Nejib Belkhodja, Première Lueur, 2006, Oil on canvas, 60 x 60 cm

Abu Dhabi Art

November 15 – 17, 2018

Booth A16

Manarat Al Saadiyat, Saadiyat Cultural District

Elmarsa is pleased to participate in the tenth edition of Abu Dhabi Art with a group exhibition of leading Modern and Contemporary artists from North Africa. Through a selection of important diverse works, the exhibition offers a perspective on the development of modern art from the region during the second half of the twentieth century up until today.

While working in their respective visual languages and unique mixed media practices, as well as belonging to different generations, Baya (1931-1998), Gouider Triki (b. 1949), Khaled Ben Slimane (b. 1951), Nja Mahdaoui (b.1937) and Samir Triki (b.1950) share a passionate and intellectual engagement in defining their individual and artistic identity through rich and varied influences from their Mediterranean, African and Arab heritage. Inspired by the spirit of self-determination that still animates the whole Arab region as it undergoes historic change, these works offer a lens on rich visual languages composed of folk symbols, geometric forms and abstract compositions influenced by calligraphy, while widening their exploration of the world and diverse aesthetic traditions to give rise to a more universal potential for North African art.

The exhibition continues with the figurative paintings of early Tunisian modernists from pioneers Aly Ben Salem (1910-2001) and Ammar Farhat (1911-1987) to Jellal Ben Abdallah (b. 1921), Aly Bellagha (1924-2006) and Abdelaziz Gorgi (1928-2008) whose realist representations of life in the Maghreb mark a shift away from the orientalist academic style of painting taught in local art schools established by the French Protectorate. A period of experimentation follows with works by prominent postmodernists such as Nejib Belkhodja (1933-2007) who explores abstraction through traditional Tunisian architecture or Hatim Elmekki (1918-2003) whose expressive style became more politically-charged at the end of colonial empires in Tunisia and Algeria.


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Pierre Boucherle La mosquée de Takrouna, région du Sahel, Circa 1950 Oil on canvas 81 x 65 cm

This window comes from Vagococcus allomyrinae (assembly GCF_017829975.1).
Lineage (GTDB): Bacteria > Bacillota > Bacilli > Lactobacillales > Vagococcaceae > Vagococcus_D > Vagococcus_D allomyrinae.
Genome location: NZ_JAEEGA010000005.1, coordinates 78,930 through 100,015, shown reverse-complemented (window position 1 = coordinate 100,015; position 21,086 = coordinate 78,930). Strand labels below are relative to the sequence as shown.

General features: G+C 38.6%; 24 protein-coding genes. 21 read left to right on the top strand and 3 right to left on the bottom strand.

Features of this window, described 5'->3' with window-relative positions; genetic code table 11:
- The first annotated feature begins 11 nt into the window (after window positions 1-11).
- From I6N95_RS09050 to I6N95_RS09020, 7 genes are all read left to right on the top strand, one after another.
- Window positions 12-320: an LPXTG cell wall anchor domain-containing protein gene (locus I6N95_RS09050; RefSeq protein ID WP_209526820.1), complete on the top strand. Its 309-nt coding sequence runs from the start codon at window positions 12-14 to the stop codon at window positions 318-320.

Pierre Boucherle, La mosquée de Takrouna, région du Sahel, Circa 1950, Oil on canvas, 81 x 65 cm

L’Ecole de Tunis: an introduction

12 November 2018 – 12 January 2019

Unit 23, Alserkal Avenue, Dubai

Elmarsa is pleased to present L’Ecole de Tunis: an introduction, a group exhibition of the most influential artists in Tunisian early history. The exhibition brings together a selection of important paintings and drawings by the pioneers of the Ecole de Tunis, an artistic movement from the mid-twentieth century that sought a new alignment with the experience and values of Tunisian society and culture.

The origins of Tunisian painting goes back to the middle of the 19th century with orientalist painting and the travelling painters coming from different horizons to discover the East. Around 1920, Tunisian painters begun to move away from the rigorous style of the French Academie that was reigning at the time. Through the representation of typical scenes of daily life, Tunisian artists, either native-born or not, were showing greater freedom in their artistic expression and form. Until the independence in 1956, the established artistic styles, mainly narrative figuration, were strongly influenced by the rigorous style of the Academie, thus reflecting an idealized image of reality.

Pierre Boucherle (1894-1988) founded the Group of Four with other painters, which quickly became the Group of Ten, and then evolved into the Ecole de Tunis which held its first exhibition in 1949, including artists Moses Levy (1885-1968), Yahia Turki (1902-1969), Ammar Farhat (1911-1987), Abdelaziz Gorgi (1928-2008), Jellal Ben Abdallah (1921-2017),Edgard Naccache (1917-2006),Antonio Corpora (1909-2004), Jules Lellouche (1903-1963),Aly Ben Salem (1910-2001) and Hatim El Mekki (1918-2003). The group was joined shortly after by artists Nello Levy (1921-1992) (son of Moses Levy), Hedi Turki (b. 1922), Zoubeir Turki (1924-2009), Safia Farhat (1924-2004), Aly Bellagha (1924-2006)and Brahim Dhahak (1938-2011).



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